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Homily for the First Sunday of Advent

November 29, 2020

Fr. Joseph Jacobi



Be watchful. Stay alert. This “at the ready” attitude proclaimed by Jesus at the end of his ministry in Mark’s Gospel is not an attitude marked by anxiety. Rather, if we go back to the beginning of Mark we remember how to watch as we listen to the first words spoken by Jesus in Mark’s Gospel.

“This is the time of fulfillment. The Kingdom of God is at hand. Repent and believe in the gospel.” (Mark 1:15)

Because the Kingdom of God is close enough to touch in Jesus, we enter into a hope-filled watching for how close he is to us now. Because history is fulfilled with the coming of the Son of God into time, we spend each day, each waking hour in a joy-filled alertness, knowing that he is still coming to us in mystery at this very minute.

Advent, located in-between the coming of the Son of God into the world as the Son of Mary and his return in glory, is a time to fine tune our Christian attitude of hope-filled alertness, of joyful watching for the millions of different ways he breaks into our world now.

The reason we do not recognize his mysterious comings into the world today is that sin shrouds our vision. All of us in one way or another have wandered away from the Lord. All of us have hardened our hearts toward the Lord or toward others.

That is why we are invited to repent in order to believe in the Good News of God’s presence among us in the coming of His Son. But wonder of wonders, mercy of mercies, the very recognition that we have wandered away from the Lord is his gift to us. The very “seeing” how we have turned to other things in our life and made them more important than our relationship with Him is a powerful way the Lord comes to us. For He comes as light in our darkness, so that the deeds done which have led us away from his side are brought into the light of his mercy.

Simultaneously, in the clear-sighted vision that we are sinners that we also see the Lord of the Mercy ever ready to welcome us home from our wandering ways. When we finally see how part of heart has hardened toward Him, it is already being softened by the waters of his merciful love.

When we acknowledge the ways we have held onto hurt toward others, allowed resentment to root deeply into our heart, it is He who is already at work, coming to set us free.

Sin is not the only thing that blinds us to the Lord’s Advent into our lives. Our expectations of how He will come also prevent us from seeing Him coming to us. We think that He has to come in power and might, that only if he rends the heavens and comes down will we see Him.

But when the heavens were opened 2000 years ago to angels singing praises at his birth, the only ones who noticed were the shepherds tending their sheep in the fields. Born in lowliness and humility, away from the limelight of Jerusalem, not in a palace but a place populated by animals, he comes into the world under the radar. And he keeps on doing so!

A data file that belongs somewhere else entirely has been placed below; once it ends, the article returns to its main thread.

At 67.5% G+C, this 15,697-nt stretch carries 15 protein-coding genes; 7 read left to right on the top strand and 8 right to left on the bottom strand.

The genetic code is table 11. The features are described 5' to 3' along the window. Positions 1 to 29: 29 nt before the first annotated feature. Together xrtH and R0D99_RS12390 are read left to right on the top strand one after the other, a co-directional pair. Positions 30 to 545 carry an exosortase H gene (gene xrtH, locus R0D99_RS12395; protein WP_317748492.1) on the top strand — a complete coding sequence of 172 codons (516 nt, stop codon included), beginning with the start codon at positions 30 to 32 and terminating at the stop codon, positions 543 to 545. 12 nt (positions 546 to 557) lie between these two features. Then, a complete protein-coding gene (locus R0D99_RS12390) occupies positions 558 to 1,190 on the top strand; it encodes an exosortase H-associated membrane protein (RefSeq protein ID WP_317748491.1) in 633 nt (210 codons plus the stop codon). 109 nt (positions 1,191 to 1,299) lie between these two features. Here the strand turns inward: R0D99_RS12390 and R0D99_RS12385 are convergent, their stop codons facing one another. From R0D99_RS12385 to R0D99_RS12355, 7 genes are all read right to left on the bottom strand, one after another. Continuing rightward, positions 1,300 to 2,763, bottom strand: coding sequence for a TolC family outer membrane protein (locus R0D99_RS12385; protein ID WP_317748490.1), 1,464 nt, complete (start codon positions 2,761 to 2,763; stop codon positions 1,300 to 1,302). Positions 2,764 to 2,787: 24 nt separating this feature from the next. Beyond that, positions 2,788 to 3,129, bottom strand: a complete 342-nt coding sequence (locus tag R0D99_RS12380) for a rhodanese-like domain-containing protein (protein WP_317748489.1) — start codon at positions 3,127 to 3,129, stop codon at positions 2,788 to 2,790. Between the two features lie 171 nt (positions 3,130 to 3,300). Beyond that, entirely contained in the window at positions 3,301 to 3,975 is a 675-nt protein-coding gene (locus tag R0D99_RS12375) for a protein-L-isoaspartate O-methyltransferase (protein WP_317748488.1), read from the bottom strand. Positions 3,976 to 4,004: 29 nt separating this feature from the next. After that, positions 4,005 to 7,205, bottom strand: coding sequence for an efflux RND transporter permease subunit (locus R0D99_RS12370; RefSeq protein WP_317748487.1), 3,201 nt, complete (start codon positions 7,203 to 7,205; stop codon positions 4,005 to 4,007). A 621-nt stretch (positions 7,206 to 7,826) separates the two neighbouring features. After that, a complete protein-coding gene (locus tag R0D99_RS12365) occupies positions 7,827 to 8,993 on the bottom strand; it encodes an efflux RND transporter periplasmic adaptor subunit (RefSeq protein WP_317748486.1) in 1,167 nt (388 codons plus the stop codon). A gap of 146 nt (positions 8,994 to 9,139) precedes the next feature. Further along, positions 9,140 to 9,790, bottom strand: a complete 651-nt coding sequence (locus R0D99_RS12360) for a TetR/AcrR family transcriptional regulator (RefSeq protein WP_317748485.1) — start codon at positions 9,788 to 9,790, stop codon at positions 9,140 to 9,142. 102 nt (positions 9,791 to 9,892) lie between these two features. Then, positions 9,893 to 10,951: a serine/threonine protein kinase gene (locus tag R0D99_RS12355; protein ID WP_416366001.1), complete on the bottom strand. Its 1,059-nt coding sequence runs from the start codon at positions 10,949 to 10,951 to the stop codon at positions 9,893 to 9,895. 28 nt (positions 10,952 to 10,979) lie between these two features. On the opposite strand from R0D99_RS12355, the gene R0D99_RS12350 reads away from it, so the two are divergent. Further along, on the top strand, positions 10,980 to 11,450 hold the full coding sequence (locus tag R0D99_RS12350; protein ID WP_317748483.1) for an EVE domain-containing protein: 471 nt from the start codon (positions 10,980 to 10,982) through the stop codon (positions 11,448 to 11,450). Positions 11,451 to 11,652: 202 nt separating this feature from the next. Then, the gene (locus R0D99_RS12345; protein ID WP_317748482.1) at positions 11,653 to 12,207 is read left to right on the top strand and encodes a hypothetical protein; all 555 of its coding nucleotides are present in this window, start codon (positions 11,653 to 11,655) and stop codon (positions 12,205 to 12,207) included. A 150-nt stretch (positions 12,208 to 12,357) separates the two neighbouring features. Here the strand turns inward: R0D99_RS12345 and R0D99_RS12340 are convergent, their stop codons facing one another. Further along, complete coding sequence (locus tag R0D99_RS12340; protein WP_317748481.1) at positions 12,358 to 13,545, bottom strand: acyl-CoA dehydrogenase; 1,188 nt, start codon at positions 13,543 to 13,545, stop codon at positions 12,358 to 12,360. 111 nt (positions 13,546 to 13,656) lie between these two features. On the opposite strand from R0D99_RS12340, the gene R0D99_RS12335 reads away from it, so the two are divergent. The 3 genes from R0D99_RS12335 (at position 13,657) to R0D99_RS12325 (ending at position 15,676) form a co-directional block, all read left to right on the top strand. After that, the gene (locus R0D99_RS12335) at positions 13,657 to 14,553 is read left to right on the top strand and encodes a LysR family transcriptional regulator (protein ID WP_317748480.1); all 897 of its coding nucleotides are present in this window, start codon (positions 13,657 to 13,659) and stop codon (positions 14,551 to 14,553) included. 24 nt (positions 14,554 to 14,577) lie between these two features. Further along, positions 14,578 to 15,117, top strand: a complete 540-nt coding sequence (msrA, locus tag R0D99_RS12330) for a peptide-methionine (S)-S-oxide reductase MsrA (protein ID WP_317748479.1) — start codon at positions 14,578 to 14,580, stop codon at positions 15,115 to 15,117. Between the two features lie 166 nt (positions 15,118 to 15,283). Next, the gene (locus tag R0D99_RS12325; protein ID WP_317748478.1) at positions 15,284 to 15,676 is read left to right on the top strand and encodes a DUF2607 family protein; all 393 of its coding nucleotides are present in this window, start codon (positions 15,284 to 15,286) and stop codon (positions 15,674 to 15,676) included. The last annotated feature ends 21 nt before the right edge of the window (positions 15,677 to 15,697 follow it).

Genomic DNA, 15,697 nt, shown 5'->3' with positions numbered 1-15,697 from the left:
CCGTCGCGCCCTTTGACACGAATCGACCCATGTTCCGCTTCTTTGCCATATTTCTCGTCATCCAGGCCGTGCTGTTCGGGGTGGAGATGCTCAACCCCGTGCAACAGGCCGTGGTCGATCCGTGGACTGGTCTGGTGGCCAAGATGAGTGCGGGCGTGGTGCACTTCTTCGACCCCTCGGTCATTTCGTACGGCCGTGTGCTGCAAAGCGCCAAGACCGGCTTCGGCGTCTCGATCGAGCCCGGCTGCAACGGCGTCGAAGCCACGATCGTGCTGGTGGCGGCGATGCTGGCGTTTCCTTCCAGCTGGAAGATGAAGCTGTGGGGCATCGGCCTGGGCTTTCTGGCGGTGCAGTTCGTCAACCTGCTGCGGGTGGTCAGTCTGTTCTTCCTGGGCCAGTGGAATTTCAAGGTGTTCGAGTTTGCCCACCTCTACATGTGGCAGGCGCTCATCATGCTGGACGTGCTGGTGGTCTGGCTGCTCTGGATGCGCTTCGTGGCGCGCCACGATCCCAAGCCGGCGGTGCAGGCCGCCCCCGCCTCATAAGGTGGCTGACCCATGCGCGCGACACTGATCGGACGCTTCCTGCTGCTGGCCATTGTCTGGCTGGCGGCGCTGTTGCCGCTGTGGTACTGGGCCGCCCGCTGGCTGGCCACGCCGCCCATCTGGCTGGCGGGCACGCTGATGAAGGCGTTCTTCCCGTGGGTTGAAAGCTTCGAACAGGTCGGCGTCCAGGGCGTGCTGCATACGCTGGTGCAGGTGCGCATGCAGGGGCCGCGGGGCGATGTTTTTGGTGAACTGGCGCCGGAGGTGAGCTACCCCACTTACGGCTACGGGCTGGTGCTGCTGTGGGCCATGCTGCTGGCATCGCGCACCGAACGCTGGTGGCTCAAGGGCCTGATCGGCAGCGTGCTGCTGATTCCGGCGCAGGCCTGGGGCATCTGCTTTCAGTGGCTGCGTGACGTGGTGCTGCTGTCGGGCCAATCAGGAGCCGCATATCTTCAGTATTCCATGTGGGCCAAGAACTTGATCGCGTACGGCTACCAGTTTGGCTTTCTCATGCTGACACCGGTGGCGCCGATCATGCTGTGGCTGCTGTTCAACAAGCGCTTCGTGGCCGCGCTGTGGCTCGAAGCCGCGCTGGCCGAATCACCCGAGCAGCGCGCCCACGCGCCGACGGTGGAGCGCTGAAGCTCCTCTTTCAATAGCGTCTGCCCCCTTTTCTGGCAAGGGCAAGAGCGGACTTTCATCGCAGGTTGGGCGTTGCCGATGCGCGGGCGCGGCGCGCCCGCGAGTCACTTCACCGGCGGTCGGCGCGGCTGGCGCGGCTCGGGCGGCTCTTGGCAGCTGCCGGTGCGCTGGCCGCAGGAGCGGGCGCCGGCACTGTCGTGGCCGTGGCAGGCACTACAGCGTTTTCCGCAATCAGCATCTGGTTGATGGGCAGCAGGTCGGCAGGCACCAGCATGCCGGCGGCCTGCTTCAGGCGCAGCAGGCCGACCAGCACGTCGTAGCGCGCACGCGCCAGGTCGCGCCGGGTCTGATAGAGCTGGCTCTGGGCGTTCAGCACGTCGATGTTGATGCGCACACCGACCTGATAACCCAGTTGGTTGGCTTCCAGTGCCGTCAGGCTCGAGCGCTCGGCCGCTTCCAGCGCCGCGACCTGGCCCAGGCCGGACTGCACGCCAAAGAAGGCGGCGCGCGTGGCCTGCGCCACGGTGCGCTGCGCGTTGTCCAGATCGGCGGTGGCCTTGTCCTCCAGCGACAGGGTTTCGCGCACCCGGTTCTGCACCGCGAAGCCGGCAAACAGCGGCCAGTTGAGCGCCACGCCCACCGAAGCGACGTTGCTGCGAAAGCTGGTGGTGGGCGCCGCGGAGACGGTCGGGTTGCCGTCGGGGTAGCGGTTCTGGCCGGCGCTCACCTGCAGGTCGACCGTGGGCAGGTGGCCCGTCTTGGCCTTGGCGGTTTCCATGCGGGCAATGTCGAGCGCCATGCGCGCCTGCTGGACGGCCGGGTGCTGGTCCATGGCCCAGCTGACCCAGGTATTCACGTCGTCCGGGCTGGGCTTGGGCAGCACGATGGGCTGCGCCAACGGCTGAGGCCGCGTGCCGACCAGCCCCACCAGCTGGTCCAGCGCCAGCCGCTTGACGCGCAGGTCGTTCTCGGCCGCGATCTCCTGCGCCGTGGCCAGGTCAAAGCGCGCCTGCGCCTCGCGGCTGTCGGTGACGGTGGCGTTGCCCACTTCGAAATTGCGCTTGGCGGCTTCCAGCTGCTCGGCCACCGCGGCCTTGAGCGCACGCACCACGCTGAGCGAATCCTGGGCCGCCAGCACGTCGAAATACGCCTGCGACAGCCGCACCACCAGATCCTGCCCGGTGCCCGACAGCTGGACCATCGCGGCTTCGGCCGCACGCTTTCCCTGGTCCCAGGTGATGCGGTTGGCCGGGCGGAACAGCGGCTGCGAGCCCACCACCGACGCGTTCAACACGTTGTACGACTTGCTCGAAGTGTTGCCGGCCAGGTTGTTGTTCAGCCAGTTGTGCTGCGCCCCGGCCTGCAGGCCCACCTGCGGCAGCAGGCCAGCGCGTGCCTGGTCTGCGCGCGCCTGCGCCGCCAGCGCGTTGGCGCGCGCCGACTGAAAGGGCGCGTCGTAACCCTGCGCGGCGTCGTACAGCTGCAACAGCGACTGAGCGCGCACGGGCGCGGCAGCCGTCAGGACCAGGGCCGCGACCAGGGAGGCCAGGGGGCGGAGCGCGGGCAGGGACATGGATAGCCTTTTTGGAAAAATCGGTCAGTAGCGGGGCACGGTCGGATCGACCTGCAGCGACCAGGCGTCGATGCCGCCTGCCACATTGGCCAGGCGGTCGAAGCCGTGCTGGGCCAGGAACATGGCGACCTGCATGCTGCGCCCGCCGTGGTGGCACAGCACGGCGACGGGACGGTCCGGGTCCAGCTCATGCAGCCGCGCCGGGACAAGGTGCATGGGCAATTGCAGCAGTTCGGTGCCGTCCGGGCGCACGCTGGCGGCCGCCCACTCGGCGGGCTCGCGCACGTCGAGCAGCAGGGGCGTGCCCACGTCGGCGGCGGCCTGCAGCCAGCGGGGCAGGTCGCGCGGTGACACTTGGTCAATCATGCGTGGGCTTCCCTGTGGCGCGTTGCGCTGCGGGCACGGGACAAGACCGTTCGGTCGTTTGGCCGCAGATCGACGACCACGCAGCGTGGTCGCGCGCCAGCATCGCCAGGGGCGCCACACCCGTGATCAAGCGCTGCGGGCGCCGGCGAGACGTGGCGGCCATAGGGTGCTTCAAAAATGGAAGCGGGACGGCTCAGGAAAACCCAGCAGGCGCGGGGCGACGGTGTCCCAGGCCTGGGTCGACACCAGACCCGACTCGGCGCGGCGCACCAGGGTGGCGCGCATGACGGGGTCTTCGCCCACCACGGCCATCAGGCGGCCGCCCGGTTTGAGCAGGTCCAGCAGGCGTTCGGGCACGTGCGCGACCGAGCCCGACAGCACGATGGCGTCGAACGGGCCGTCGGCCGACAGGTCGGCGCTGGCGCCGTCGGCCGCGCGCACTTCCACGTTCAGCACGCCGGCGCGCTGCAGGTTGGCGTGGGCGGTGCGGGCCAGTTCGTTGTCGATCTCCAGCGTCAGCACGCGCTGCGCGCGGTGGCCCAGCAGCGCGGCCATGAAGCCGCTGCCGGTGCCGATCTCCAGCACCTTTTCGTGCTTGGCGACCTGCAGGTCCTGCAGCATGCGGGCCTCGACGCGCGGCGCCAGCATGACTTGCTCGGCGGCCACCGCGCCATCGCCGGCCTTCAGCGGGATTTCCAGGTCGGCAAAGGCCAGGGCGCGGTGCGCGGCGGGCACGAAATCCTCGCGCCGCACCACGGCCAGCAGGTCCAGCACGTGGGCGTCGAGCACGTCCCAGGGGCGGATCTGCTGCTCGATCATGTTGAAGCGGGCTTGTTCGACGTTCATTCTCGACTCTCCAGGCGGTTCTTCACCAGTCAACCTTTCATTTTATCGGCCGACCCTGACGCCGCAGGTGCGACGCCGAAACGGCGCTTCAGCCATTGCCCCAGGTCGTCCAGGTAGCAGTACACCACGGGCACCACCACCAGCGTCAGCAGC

That is why we live to watch for his coming each day. That is why we are ever on the alert for the small and hidden ways where love is being born, because there the source of love is breaking into our world.

We notice the Lord of humble love coming into the world through parents who care for challenging adult children and through adult children caring for their aging parents.

We watch and see the Lord of healing and all hopefulness break into the world through doctors and nurses who risk their lives to care for COVID-19 patients.

We are alert to His Faithful Presence in the never-go-away love of a spouse for their ill partner, for in sickness and in health He is with us, never abandoning us.

And in all those seemingly small acts of caring for a neighbor— cutting and carting away their storm damaged tree limbs, bringing food on Thanksgiving Day, praying for them or for their loved one— the one who is Compassion in the flesh visits this world.

In the gathering of supplies for the homeless, in the transporting of those supplies to them, by being present to them and recognizing their God-given dignity— in all these ways of providing what is necessary we witness to the inbreaking of the God of all providential love providing what is needed.

As we are alert for an opportunity to be of service to others, even in the smallest of ways, the Lord Jesus, who came not to be served but to serve and to give his life for others, comes into the world through us.

As we daily remain attentive to how the Lord Jesus is coming into the world, his Father and ours does something wonderful with our lives. As we stay on the watch for the various visits of the Lord, our heavenly Father fashions something beautiful out of our lives.

For God is the potter, and we are the clay, the work of His hands. The God of hope-filled Isaiah, the God of persistent Paul, the God of the evangelist Mark, daily shaped and formed them into a more powerful reflection of His Son’s image.

We who are nourished on their hope-filled examples of faith, are also being molded by the divine potter, as he takes the clay of our lives and fashions us into something beyond what we make of our lives on our own power. For He is making us into the vessels by which His Son is born into the world today.